I Dreamed I was a Very Clean Tramp: An Autobiography by first punk Richard Hell, available now for order online and from your favorite local new bookseller, is the latest memoir of those early days, following Patti Smith’s account of her relationship with photographer Robert Mapplethorpe, Just Kids, which took place during the same era, covering many of the same events. Word has it Hell’s English successor, John Lydon (aka Johnny Rotten of the Sex Pistols) is planning a new memoir of his own. Misconceptions persist stateside about the origin of punk rock; many Americans believe England’s Pistols to have been the first punk band. This misunderstanding has likely arisen because of the notoriety generated by the death of Pistols bassist Sid Vicious’s girlfriend, Nancy Spungen in New York in 1978 (allegedly by Sid’s hand), and Sid’s own heroin overdose shortly after. As everyone knows, in America, if it bleeds it leads, and these events made headlines.
In fact, the New York Dolls, who habitually dressed as prostitutes as part of their shtick, began gigging in the very early seventies in New York, attracting a crowd of likeminded others, including the Ramones and Hell himself, who originally played in Dolls spinoff band the Heartbreakers, led by the late Johnny Thunders, before forming a band called Television with an old friend, Tom Verlaine (nee Tom Miller). Situationist Entrepreneur Malcolm McLaren from England, who managed the NY Dolls at the very end of their run, became entranced with aspects of Hell’s then unique appearance (spiked hair, ripped and safety-pinned shirts, etc.) and brought his inspiration back to London where it directly affected the personal and ideological flavor of his next project, the aforementioned Sex Pistols, a purposely confrontational band comprised of hangers out at McLaren’s clothes boutique, Sex. The Sex Pistols were unquestionably the most defiant band yet seen in the UK, going so far as to directly attack monarchism in one of first hits, likely another reason for their greater popularity in the modern mind than their stateside forebears.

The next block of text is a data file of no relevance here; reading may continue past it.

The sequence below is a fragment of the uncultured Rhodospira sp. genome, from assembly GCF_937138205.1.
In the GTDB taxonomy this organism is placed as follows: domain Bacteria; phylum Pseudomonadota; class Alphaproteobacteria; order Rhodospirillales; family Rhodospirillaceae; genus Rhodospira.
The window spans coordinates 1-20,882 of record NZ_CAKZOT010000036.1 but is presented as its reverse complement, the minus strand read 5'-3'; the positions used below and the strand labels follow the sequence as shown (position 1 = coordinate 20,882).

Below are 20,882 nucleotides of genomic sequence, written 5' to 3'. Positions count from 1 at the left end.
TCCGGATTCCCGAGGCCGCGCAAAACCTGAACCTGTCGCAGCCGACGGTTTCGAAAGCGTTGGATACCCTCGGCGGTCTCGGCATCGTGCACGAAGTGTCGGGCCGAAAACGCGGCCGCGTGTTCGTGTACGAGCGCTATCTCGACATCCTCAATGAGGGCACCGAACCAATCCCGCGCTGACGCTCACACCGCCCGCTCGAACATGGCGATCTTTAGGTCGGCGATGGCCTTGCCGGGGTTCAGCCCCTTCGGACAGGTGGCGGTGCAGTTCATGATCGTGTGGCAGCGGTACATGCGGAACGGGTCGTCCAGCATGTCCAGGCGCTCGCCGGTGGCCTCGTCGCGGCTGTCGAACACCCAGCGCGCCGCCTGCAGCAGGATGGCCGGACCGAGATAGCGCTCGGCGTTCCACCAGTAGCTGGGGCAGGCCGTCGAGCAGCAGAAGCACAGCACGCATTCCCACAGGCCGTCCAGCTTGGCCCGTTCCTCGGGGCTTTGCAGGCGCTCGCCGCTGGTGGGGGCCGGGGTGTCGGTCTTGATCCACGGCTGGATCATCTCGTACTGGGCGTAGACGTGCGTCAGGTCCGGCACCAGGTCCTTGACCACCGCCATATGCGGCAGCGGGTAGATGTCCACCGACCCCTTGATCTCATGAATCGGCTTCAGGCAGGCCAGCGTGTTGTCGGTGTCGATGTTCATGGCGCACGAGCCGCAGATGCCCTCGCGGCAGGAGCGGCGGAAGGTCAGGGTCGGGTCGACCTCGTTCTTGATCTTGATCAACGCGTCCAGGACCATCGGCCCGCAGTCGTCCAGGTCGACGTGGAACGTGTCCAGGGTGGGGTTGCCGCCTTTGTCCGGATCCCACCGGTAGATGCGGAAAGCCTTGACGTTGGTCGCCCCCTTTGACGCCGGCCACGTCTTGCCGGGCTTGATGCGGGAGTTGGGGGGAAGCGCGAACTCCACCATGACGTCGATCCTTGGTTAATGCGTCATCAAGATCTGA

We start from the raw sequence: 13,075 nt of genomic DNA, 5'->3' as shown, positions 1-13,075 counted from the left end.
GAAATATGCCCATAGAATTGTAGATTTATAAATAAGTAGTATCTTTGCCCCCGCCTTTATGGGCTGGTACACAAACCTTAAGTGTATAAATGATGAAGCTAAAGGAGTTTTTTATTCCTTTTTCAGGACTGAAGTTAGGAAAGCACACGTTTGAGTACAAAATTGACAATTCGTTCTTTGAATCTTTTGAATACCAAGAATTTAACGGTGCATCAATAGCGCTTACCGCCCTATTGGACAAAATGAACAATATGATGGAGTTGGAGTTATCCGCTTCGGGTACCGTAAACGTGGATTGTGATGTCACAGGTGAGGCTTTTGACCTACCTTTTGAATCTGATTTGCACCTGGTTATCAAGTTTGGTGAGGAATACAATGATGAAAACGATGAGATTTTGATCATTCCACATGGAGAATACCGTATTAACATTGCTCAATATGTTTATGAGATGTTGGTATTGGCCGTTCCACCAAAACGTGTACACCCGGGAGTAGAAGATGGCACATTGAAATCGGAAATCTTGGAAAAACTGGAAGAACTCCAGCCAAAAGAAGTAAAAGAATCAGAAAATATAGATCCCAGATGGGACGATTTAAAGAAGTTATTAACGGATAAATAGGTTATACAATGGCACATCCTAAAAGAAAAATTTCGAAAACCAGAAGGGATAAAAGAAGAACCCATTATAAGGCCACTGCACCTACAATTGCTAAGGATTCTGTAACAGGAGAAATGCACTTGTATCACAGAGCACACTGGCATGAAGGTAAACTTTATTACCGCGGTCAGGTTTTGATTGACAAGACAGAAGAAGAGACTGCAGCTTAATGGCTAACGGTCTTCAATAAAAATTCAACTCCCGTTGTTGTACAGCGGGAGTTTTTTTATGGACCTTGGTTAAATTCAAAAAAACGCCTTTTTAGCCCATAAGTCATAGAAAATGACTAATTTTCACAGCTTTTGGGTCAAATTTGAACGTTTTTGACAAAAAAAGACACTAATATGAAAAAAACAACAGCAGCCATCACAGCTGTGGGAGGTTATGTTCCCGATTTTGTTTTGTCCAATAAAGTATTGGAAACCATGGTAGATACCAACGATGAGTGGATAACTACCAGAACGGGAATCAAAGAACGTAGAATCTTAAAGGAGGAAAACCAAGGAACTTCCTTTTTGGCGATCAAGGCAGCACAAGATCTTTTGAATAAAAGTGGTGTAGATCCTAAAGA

I Dreamed I Was a Very Clean Tramp, takes its title from a childhood dream of Richard Hell’s (he was then Richard Meyers in Kentucky) in which he runs away from home and becomes an outlaw, is a thoughtful and well written account of his experience, from Television to the Heartbreakers to the Voidoids. Indeed, Hell was always more of a writer than a musician, and makes no secret of it in this book. Having dedicated himself to guerrilla creativity in any form, when Hell found himself in the fertile wonderland of the 1970s NYC punk scene he took it as far as he could, unwittingly inspiring the Sex Pistols in so doing by making an impression on a visiting postmodern Brit with his uncommon style. While some readers are sure to take issue with his frank relation of backstage sleaze and addiction (regardless of national origin, American or otherwise), and a perceived lack of sensitivity has been cited in several of the online reviews this reporter has read, the book is canny and orderly and well-appointed, as few rock star bios are. “An acutely rendered, unforgettable coming-of-age story, I Dreamed I Was a Very Clean Tramp evokes with feeling, lyricism, and piercing intelligence both the world that shaped him and the world he shaped.”